Making cash payments is the remittance basis of two methods of payment; namely, payment in advance and open account. Cash can be transferred in the following ways:

  • Importer’s own cheque

    The importer (the payer or debtor) may choose to pay you, the exporter, using a cheque issued by them. This is not common in exporting especially between countries that have little common ground in as far as their banking systems are concerned. Your risk is that the cheque may ‘bounce’ (go unpaid) and it is a cumbersome means of payment because when you attempt to deposit the cheque, your bank will almost certainly want to send the cheque back through the banking channels to the importer’s bank to request them to transfer the funds to your bank, only after which they will pay you (unless they have an existing relationship with the overseas bank). This will take time and cost you money (assuming that no administative problems raise their head). This method of cash payment is to be discouraged.

  • Banker’s demand draft (D/D)

    This is a better form of cash payment than an importer’s cheque and involves the importer’s bank arranging a demand draft (a special written bank instruction) which is issued to the importer for him/her to send by post or courier or to deliver personally to the exporter. It is the importer’s responsibility to ensure that the demand draft gets to the exporter. When the exporter receives the demand draft, he/she will approach the importer’s bank’s correspondent bank in South Africa for payment (or ask their own local bank to make the approach to the correspondent bank for payment). As the demand draft may be posted or delivered by hand, it may get lost or damaged in the process. A banker’s draft cannot be stopped and a new draft will only be issued with a guarantee of indemnity from the importer/exporter.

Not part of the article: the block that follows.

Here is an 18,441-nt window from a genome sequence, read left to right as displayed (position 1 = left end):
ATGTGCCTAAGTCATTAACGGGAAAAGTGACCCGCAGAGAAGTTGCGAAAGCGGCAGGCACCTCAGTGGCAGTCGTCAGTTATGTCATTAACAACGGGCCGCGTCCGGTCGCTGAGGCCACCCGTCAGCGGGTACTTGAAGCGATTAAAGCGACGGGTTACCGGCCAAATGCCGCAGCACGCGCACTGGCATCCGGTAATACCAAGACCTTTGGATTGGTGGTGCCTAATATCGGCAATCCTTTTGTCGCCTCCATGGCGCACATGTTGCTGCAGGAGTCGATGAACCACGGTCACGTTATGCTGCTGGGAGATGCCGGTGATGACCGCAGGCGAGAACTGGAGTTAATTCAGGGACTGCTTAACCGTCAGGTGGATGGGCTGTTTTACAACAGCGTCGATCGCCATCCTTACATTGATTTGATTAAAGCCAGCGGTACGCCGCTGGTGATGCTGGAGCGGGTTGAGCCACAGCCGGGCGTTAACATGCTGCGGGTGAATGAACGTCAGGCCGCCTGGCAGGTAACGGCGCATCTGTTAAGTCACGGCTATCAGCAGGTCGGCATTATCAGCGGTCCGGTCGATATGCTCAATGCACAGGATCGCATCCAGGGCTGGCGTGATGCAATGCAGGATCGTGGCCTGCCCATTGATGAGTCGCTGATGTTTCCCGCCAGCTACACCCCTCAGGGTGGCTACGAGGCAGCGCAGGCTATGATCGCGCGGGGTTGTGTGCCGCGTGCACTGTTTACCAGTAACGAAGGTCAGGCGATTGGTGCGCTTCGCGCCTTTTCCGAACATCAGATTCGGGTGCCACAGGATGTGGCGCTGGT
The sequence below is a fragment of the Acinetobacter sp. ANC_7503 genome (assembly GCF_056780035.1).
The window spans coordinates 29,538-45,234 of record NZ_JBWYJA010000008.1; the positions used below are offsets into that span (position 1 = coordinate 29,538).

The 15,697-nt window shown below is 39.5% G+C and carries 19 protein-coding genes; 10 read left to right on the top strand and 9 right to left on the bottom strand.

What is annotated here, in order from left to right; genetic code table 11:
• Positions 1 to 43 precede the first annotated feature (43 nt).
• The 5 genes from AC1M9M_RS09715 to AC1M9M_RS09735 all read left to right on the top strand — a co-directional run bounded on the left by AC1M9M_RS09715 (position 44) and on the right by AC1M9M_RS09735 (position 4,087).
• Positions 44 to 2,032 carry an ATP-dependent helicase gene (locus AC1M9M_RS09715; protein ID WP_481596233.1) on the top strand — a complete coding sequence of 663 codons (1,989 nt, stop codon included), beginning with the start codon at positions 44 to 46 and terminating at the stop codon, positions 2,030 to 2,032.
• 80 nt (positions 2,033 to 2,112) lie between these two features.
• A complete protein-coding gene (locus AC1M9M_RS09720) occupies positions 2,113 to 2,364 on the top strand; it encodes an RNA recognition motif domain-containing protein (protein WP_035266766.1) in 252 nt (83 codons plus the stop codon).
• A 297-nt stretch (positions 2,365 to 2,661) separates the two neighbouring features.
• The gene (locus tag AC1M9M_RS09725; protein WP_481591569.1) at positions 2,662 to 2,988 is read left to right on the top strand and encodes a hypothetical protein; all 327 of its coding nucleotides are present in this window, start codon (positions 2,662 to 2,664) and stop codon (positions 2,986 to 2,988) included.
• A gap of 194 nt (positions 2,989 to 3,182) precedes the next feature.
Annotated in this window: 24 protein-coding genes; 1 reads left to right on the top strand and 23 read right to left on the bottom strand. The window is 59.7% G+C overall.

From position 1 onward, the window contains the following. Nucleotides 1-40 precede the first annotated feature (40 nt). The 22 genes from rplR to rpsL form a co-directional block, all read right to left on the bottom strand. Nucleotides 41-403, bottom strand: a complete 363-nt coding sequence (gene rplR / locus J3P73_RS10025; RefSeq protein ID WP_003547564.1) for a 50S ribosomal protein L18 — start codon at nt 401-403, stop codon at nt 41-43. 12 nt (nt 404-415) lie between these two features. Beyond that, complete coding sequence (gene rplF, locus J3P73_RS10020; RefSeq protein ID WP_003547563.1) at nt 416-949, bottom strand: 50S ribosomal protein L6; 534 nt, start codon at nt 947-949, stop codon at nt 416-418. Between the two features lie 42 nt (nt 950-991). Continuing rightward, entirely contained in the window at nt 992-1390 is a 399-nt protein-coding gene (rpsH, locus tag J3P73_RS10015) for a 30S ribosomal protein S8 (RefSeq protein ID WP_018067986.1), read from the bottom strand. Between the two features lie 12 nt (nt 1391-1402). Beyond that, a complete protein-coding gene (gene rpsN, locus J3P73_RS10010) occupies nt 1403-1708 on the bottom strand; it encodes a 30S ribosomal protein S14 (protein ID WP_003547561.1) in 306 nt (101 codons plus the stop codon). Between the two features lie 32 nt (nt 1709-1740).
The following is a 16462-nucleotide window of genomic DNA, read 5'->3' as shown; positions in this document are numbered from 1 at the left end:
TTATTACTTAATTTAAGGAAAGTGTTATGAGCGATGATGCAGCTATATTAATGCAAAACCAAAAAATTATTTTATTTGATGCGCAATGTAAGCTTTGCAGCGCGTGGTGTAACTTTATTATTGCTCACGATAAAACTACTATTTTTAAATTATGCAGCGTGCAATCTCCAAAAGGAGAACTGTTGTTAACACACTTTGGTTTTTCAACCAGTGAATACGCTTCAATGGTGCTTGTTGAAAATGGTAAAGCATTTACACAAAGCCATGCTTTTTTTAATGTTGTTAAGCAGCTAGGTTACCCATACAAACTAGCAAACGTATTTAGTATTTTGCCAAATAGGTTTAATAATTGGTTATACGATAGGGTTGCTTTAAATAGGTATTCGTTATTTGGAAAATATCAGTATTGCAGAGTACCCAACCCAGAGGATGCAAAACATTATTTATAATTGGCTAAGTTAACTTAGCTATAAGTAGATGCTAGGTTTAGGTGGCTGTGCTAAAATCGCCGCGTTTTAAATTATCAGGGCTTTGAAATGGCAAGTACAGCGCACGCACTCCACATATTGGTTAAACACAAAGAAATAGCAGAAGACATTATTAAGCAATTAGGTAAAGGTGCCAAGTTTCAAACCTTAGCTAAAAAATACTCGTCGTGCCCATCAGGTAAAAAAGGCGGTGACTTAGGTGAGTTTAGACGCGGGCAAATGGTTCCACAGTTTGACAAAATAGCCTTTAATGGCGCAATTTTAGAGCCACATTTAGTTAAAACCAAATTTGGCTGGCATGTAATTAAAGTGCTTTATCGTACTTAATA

• Mail transfer (M/T)

    In the case of a mail transfer payment, the importer will request his/her bank to instruct their correspondent bank in South Africa to pay you a given amount. The instruction is sent to the correspondent bank through the post office or courier company. This is low cost form of payment, but is also very slow.

  • Telgraphic transfer (T/T)

    This remittance method works the same way as with a mail transfer, except that the message is transmitted by cable or telex instead of airmail.

  • SWIFT transfers

    SWIFT, which stands for Society for Worldwide Interbank Financial Telecommunication, is a computerised system which replaces both the telex and mail for bank to bank transfer. Very common today in our computerised world, most larger (and urgent) amounts are transferred using SWIFT. It is (relaively) quick, secure and convenient.

  • Credit card

    Credit cards are often used to make payments for smaller amounts. There is a well-established payment system for credit card transactions and it is a very easy and relatively safe method of payment.

  • International Money Orders

    These are similar to postal orders and are pre-printed. They are therefore cheaper to obtain than a Banker’s Draft but, again, run the risk of loss in transit. Perhaps one of the most well-known companies dealing in international money orders, is Western Union.